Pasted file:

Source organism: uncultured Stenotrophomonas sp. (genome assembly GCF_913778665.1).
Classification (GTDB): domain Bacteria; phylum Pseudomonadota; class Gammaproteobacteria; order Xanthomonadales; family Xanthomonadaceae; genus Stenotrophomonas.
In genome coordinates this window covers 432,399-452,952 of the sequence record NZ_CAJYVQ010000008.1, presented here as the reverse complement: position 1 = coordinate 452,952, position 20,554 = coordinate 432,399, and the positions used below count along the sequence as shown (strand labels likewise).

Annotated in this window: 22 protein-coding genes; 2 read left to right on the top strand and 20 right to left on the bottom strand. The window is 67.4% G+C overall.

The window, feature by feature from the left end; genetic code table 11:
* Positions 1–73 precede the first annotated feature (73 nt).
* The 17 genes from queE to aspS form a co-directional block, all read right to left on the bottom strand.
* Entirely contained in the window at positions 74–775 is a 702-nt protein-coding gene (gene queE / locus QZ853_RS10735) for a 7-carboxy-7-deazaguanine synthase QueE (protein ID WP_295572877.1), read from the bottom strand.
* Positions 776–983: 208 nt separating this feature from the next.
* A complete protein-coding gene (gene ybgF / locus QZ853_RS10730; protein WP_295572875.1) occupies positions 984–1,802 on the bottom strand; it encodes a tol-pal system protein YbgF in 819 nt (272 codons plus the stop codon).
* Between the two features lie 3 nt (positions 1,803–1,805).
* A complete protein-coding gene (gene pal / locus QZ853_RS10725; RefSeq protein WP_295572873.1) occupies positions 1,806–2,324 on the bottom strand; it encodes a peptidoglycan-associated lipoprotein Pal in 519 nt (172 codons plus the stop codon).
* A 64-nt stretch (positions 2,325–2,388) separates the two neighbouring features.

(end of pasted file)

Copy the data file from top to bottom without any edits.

Source organism: uncultured Stenotrophomonas sp. (genome assembly GCF_913778665.1).
Classification (GTDB): domain Bacteria; phylum Pseudomonadota; class Gammaproteobacteria; order Xanthomonadales; family Xanthomonadaceae; genus Stenotrophomonas.
In genome coordinates this window covers 432,399-452,952 of the sequence record NZ_CAJYVQ010000008.1, presented here as the reverse complement: position 1 = coordinate 452,952, position 20,554 = coordinate 432,399, and the positions used below count along the sequence as shown (strand labels likewise).

Annotated in this window: 22 protein-coding genes; 2 read left to right on the top strand and 20 right to left on the bottom strand. The window is 67.4% G+C overall.

The window, feature by feature from the left end; genetic code table 11:
* Positions 1–73 precede the first annotated feature (73 nt).
* The 17 genes from queE to aspS form a co-directional block, all read right to left on the bottom strand.
* Entirely contained in the window at positions 74–775 is a 702-nt protein-coding gene (gene queE / locus QZ853_RS10735) for a 7-carboxy-7-deazaguanine synthase QueE (protein ID WP_295572877.1), read from the bottom strand.
* Positions 776–983: 208 nt separating this feature from the next.
* A complete protein-coding gene (gene ybgF / locus QZ853_RS10730; protein WP_295572875.1) occupies positions 984–1,802 on the bottom strand; it encodes a tol-pal system protein YbgF in 819 nt (272 codons plus the stop codon).
* Between the two features lie 3 nt (positions 1,803–1,805).
* A complete protein-coding gene (gene pal / locus QZ853_RS10725; RefSeq protein WP_295572873.1) occupies positions 1,806–2,324 on the bottom strand; it encodes a peptidoglycan-associated lipoprotein Pal in 519 nt (172 codons plus the stop codon).
* A 64-nt stretch (positions 2,325–2,388) separates the two neighbouring features.